Burdens of PowerBy Sarina Rodrigues | December 1, 2007 | 0 comments
The Psychology of Power: Methods
Apollo was the king of the world—or at least king of his corner of the grasslands in Kenya.
When Stanford researcher Robert Sapolsky observed Apollo and his baboon troop in 1982, Apollo was reaping the benefits of his lofty position at the top of the troop, such as access to the best food. But when his baboon rivals Jo-Jo and Bluto started challenging Apollo’s authority, Sapolsky found that Apollo exhibited all the physical and psychological strains usually exhibited by lower-ranking baboons, including ulcers, heart disease, and anxiety.
While primate chiefs like Apollo usually enjoy less stress and better health than their subordinates, studies have shown that leaders are also vulnerable to serious physical and mental health problems when they must fight to maintain their leadership.
This can even be true in human organizations, where powerful individuals can experience massive amounts of pressure and social isolation, especially in ultra-competitive environments like corporate boardrooms. And, research suggests, this can affect one’s health in ways similar to sitting at the bottom of the social ladder. One study by Development Dimensions International, a business training company based in Pennsylvania, found that receiving a promotion can be more stressful than divorce, moving, or raising teenagers.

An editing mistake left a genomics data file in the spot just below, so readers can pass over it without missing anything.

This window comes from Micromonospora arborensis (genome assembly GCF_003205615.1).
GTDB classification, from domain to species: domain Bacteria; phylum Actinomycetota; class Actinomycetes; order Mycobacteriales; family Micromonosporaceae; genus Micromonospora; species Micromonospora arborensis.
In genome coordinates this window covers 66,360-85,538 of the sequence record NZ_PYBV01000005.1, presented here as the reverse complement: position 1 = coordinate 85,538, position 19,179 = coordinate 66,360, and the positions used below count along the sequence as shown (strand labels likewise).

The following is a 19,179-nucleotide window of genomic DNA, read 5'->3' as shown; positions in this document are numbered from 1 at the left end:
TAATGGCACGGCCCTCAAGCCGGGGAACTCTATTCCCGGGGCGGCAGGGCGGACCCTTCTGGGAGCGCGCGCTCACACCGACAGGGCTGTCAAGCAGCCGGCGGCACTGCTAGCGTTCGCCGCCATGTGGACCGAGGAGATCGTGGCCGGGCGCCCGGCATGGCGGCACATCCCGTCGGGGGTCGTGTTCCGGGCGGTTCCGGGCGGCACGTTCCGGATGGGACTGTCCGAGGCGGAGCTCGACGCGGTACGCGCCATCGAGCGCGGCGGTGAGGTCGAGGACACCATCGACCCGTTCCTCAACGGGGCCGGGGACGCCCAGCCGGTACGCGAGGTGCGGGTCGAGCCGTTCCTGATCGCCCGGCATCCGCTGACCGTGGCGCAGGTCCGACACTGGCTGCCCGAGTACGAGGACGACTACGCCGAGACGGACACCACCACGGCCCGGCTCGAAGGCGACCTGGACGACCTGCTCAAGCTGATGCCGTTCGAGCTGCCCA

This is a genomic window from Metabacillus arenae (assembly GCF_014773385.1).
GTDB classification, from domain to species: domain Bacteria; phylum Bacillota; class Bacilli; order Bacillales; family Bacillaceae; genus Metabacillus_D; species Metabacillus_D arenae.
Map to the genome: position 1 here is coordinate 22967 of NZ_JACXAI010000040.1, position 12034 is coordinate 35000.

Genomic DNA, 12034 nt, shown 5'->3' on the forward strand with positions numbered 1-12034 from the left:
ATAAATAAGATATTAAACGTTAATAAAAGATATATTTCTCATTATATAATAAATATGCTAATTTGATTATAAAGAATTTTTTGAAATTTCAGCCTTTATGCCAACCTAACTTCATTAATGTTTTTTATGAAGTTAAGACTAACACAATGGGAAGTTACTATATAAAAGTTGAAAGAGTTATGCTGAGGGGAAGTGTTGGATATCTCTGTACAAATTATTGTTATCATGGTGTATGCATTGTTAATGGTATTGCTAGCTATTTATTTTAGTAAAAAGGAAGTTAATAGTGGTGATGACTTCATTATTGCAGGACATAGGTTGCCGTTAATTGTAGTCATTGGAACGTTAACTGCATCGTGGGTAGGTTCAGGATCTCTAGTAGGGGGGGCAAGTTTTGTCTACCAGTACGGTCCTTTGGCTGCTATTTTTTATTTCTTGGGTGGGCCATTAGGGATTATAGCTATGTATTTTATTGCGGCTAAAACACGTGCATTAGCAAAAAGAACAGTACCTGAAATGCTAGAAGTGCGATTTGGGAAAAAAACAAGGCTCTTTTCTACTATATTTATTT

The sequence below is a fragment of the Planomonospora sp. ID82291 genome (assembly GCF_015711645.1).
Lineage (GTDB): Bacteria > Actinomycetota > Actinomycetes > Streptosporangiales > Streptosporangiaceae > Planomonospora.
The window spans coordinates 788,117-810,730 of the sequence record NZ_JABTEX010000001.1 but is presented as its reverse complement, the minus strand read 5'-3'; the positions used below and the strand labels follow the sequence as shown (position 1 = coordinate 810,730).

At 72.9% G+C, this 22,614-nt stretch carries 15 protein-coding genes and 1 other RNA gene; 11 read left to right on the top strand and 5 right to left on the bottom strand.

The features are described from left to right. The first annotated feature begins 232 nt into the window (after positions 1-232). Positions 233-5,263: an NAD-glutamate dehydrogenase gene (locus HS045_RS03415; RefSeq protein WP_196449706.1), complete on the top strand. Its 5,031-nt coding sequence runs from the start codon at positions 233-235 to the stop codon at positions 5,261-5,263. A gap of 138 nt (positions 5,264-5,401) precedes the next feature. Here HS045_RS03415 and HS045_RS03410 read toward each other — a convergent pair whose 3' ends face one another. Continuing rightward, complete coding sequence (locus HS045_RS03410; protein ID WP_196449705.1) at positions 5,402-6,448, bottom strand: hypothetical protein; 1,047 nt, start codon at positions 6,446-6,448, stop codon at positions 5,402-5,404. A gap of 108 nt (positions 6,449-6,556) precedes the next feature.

Does this mean that humans and baboons alike are doomed to live through endless cycles of misery and conflict? Not necessarily, according to Sapolsky. He says leaders can avoid stress and help cultivate healthy group dynamics by actively involving subordinates in decisions, clearly defining work roles, providing resources for counseling or conflict mediation, encouraging strong social support, and offering outlets for emotional release, such as exercise or meditation.
Organizations would also benefit from helping their leaders (and, indeed, all their employees) manage stress. “Developing effective stress management programs can be complicated and time consuming,” says Suzanne Crampton, a professor at the Seidman College of Business at Grand Valley State University in Michigan. “However, providing such programs should be viewed as an investment rather than as an expense, because they ultimately can make employees healthier and happier and the organization more successful.”
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About The Author
Sarina M. Rodrigues, Ph.D., is a neuroscientist and postdoctoral research fellow at the Greater
Good Science Center.